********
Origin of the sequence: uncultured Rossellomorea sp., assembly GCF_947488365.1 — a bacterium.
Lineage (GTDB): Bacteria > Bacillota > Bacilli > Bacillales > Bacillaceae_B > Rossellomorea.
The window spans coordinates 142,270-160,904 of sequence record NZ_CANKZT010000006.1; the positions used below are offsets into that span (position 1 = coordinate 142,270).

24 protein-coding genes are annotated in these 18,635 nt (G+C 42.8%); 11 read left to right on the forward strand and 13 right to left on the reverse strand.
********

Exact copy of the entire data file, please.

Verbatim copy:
Origin of the sequence: uncultured Rossellomorea sp., assembly GCF_947488365.1 — a bacterium.
Lineage (GTDB): Bacteria > Bacillota > Bacilli > Bacillales > Bacillaceae_B > Rossellomorea.
The window spans coordinates 142,270-160,904 of sequence record NZ_CANKZT010000006.1; the positions used below are offsets into that span (position 1 = coordinate 142,270).

24 protein-coding genes are annotated in these 18,635 nt (G+C 42.8%); 11 read left to right on the forward strand and 13 right to left on the reverse strand.